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Photos: Harvey pounds Texas as 1st major hurricane to strike US since 2005

By Chaffin Mitchell, AccuWeather staff writer
By Brian Lada, AccuWeather meteorologist and staff writer
August 27, 2017, 4:35:32 AM EDT

Nearly 300,000 customers were without power in the coastal region Saturday morning, and nearly 20 inches of rain had fallen in some places due to Harvey.

Harvey made landfall near the city of Rockport, Texas, early on early on Friday night as a Category 4 hurricane, toppling buildings, blowing over power poles and rearing roofs off of houses as it moved inland.

Two fatalities have been attributed to Harvey with over a dozen injuries, according to the Associated Press.

Reports: Harvey causes at least 2 fatalities, catastrophic damage and flooding in Texas
Torrential rain to evolve into flooding disaster as major Hurricane Harvey makes landfall over Texas
AccuWeather Hurricane Center

"Feet of rain will fall before Harvey dissipates later this week, with many areas having already received several inches. The heaviest rainfall is expected to stay to the north and east of the center of the storm, pummeling San Antonio, Austin, Houston and Galveston," AccuWeather Meteorologist Faith Eherts said.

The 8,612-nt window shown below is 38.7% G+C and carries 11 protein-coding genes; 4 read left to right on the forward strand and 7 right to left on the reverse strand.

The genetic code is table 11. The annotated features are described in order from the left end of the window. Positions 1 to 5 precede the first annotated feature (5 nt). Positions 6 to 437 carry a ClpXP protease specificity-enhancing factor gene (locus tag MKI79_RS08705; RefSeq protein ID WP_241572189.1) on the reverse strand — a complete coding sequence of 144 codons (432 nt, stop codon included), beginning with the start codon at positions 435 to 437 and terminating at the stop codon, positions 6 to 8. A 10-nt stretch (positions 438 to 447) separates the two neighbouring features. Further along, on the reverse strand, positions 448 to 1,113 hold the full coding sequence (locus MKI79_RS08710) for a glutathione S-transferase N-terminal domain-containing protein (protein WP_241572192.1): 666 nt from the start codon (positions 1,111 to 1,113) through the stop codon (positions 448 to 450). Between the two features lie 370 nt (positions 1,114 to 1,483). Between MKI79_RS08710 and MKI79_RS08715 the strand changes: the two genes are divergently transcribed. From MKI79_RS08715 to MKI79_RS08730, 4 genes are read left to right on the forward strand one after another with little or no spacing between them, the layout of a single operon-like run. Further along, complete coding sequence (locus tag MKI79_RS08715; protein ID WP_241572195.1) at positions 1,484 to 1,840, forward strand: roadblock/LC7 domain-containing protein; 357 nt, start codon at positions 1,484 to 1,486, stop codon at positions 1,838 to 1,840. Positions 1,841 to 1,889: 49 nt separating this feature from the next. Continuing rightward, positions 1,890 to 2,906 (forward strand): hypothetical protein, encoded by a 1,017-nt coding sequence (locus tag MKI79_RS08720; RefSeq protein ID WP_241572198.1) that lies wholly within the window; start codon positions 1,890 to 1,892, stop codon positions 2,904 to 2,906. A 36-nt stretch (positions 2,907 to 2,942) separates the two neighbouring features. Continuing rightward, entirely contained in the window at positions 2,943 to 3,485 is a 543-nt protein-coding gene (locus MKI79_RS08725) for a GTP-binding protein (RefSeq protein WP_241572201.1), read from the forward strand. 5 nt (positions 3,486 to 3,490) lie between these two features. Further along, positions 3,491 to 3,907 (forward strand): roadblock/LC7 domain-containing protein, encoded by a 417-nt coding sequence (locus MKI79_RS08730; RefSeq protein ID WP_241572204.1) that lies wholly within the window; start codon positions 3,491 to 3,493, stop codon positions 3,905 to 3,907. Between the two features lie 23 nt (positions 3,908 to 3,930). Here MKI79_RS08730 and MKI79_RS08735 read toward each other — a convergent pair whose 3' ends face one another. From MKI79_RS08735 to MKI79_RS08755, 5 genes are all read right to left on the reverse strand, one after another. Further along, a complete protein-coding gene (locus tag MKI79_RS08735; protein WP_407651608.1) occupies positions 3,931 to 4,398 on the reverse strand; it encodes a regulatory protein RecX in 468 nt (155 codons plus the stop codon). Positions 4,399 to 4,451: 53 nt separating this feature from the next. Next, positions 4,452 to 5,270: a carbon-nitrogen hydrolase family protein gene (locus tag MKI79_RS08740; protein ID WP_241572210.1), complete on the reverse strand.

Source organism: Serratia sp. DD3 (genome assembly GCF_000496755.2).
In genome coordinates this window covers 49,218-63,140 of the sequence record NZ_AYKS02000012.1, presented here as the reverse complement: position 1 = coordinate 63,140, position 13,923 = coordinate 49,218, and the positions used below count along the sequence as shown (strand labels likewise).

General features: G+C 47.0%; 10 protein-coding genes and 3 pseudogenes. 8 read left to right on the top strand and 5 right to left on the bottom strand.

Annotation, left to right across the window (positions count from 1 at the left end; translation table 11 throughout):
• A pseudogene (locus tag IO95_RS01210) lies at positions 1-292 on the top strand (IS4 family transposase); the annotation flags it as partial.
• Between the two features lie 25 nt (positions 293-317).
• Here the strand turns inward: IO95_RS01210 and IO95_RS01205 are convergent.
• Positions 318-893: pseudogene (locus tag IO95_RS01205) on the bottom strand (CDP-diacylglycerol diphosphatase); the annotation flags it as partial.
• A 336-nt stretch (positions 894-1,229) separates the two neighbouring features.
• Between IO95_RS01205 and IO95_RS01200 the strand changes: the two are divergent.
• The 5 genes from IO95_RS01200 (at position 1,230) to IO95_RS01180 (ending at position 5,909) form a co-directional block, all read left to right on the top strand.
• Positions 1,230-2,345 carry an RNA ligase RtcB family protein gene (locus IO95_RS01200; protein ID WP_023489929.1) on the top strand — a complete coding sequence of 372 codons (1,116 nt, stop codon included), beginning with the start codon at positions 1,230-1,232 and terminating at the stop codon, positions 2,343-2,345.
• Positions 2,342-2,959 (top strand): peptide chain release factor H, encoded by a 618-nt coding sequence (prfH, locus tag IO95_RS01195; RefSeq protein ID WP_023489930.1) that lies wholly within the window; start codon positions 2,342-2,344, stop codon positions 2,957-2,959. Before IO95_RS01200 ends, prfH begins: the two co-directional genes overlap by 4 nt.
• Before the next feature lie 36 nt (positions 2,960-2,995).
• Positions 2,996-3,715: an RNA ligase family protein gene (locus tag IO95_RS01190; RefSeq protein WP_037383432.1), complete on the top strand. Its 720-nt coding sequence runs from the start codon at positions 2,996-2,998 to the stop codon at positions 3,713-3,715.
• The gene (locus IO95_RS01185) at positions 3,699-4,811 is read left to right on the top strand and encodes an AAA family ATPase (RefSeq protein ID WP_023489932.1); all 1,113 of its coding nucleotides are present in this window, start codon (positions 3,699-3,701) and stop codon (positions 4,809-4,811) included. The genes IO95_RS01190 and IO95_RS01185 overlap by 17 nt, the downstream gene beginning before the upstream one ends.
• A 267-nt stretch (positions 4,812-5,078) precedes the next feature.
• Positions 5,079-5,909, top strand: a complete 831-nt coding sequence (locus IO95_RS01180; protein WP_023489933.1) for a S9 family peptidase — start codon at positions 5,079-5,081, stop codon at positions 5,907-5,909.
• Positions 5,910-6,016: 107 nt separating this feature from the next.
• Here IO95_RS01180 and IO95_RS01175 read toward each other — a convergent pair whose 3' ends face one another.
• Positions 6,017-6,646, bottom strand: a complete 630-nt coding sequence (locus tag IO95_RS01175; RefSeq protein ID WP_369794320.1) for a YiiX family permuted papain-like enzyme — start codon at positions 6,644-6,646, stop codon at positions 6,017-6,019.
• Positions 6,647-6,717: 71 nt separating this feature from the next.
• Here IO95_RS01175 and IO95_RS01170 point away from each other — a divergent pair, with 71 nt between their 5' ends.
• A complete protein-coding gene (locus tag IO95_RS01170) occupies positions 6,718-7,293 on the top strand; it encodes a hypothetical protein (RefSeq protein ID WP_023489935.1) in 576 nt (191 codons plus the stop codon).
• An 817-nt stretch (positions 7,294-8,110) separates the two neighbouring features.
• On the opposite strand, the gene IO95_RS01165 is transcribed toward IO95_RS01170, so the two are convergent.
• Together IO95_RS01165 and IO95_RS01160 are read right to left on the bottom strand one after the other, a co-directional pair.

A stationary band of downpours with rainfall rates exceeding 6 inches per hour set up over the Houston metro area and triggered significant flooding on Saturday night. Nearly 10 inches of rain fell in 90 minutes in Pearland, Texas.

Harvey has triggered at least 9 tornadoes across southeastern Texas.

Houston flooding

Flooding quickly inundated streets in Houston as a stationary band of heavy rain set up over the city on Saturday night. (Twitter/@mommailsse16)

AP Harvey power car

A police officer checks an abandoned vehicle as the last of Hurricane Harvey passes the area, Saturday, Aug. 26, 2017, in Rockport, Texas. (AP Photo/Eric Gay)

Jennifer Bryant

Jennifer Bryant looks over the debris from her family business destroyed by Hurricane Harvey Saturday, Aug. 26, 2017, in Katy, Texas. Harvey rolled over the Texas Gulf Coast on Saturday, smashing homes and businesses and lashing the shore with wind and rain so intense that drivers were forced off the road because they could not see in front of them. (AP Photo/David J. Phillip)

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